The Conservatives are defending themselves against allegations they broke election spending rules by arguing it's all a matter of freedom of speech.
From the NCC which used to be run by our current PM.
This, says NCC president Stephen Harper, is a gag on free speech. But it’s not the amount of the limit that troubles him. “I object not simply to the limits. I object to the entire scheme of regulation," he says. "Our view is fundamentally that communicating a political view to fellow citizens is a right; it is not a privilege granted by the government.”
The NCC argues that “In a democracy all citizens should have the opportunity to freely express opinions and to criticize or praise politicians.”
Sounds pretty good, but if you recall that what the law restricts is paid advertising in excess of $150,000, what they’re really talking about is freedom of speech for those few who can afford to spend huge sums on election advertising.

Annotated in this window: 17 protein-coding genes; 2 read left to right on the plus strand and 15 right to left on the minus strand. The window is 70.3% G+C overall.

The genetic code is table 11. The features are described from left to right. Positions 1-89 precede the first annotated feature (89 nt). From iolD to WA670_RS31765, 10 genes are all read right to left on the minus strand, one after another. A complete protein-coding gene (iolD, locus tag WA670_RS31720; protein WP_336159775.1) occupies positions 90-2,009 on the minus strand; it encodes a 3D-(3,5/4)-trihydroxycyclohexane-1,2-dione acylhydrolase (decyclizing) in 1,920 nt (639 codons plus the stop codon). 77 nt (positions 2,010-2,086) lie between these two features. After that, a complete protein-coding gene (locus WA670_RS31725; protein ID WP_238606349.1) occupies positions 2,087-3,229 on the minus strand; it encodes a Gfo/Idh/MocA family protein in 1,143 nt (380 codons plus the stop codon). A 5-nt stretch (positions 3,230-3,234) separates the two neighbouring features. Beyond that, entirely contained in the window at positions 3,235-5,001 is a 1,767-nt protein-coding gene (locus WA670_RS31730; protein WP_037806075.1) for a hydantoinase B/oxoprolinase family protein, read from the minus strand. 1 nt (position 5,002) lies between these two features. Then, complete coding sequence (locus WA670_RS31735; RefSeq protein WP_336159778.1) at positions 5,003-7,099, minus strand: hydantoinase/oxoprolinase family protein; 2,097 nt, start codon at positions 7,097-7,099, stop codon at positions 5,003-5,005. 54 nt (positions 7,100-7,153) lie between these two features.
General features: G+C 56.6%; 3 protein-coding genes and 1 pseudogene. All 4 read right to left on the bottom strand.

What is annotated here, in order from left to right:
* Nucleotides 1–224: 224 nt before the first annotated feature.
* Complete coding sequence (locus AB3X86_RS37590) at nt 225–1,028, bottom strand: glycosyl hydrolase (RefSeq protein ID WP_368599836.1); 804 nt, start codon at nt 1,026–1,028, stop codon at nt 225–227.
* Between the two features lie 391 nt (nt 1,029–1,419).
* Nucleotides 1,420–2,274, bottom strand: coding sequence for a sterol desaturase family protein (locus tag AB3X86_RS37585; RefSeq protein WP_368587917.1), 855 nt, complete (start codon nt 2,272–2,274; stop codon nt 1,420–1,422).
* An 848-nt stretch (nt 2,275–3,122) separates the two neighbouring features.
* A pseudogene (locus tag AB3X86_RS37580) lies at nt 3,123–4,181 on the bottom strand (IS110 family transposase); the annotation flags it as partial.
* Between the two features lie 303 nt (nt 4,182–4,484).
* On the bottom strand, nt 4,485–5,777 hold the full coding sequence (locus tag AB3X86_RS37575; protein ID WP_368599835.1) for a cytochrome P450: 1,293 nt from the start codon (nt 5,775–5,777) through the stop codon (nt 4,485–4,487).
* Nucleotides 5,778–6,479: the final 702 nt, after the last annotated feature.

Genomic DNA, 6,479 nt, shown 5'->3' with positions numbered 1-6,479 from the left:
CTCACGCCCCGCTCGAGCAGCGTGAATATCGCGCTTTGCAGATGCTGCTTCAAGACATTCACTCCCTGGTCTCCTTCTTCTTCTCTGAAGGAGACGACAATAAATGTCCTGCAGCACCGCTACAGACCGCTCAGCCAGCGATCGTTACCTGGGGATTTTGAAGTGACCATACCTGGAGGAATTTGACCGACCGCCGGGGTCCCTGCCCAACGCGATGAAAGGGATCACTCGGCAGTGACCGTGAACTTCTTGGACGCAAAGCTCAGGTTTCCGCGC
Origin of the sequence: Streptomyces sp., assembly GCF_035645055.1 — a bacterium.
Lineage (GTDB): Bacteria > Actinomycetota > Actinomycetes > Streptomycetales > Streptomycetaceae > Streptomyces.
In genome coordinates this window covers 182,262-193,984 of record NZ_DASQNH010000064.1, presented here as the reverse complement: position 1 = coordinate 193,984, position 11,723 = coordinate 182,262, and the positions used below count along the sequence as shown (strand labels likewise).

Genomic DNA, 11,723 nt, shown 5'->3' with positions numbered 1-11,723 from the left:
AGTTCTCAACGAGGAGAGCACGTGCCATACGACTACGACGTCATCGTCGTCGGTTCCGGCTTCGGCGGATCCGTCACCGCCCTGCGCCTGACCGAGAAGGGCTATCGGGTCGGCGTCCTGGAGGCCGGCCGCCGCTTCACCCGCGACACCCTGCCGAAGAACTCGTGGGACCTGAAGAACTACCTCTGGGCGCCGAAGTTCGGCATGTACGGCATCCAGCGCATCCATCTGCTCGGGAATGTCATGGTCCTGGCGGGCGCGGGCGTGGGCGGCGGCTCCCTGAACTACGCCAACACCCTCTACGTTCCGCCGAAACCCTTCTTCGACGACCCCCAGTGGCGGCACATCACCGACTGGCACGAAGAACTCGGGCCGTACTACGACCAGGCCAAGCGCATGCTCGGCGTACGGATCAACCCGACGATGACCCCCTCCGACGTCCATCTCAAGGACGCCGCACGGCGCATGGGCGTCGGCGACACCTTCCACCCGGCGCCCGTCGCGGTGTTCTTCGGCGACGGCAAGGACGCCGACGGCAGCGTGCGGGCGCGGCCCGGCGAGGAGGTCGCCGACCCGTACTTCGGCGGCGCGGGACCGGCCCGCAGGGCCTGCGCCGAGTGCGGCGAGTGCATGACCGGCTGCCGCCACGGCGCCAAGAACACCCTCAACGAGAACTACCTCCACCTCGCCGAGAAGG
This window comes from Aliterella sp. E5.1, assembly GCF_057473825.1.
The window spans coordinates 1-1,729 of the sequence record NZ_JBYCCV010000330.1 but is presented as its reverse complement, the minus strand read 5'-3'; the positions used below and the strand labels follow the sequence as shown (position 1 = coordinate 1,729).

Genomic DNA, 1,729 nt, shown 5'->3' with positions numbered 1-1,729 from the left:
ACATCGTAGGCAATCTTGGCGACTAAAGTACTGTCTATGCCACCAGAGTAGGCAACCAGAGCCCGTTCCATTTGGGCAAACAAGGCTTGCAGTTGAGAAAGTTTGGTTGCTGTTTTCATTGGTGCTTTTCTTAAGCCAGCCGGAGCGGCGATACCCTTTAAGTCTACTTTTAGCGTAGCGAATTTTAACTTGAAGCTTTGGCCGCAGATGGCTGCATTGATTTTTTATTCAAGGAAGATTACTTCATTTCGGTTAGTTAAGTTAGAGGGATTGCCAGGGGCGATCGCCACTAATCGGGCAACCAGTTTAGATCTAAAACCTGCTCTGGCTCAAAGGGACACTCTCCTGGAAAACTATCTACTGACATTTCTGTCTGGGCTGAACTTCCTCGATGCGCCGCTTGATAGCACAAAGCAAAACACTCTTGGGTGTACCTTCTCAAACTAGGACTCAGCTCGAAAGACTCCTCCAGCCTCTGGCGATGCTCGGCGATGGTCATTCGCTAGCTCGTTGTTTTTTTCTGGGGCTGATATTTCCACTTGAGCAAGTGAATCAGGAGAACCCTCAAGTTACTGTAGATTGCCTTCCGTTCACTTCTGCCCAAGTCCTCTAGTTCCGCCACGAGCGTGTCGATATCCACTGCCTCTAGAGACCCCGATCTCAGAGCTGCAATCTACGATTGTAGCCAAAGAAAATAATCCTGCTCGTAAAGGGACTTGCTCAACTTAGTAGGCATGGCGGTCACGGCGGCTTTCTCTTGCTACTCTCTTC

When are national election TV ads not national election TV ads? When you tack on the MP's name at the end of the ad.
A Conservative advertising initiative designed to allow Tory candidates to claim expenses for TV commercials produced for the party’s national campaign in the 2006 election was a potential fraud that subverted spending limits under the Canada Elections Act, the Liberal party says.Find blog posts, photos, events and more off-site about:
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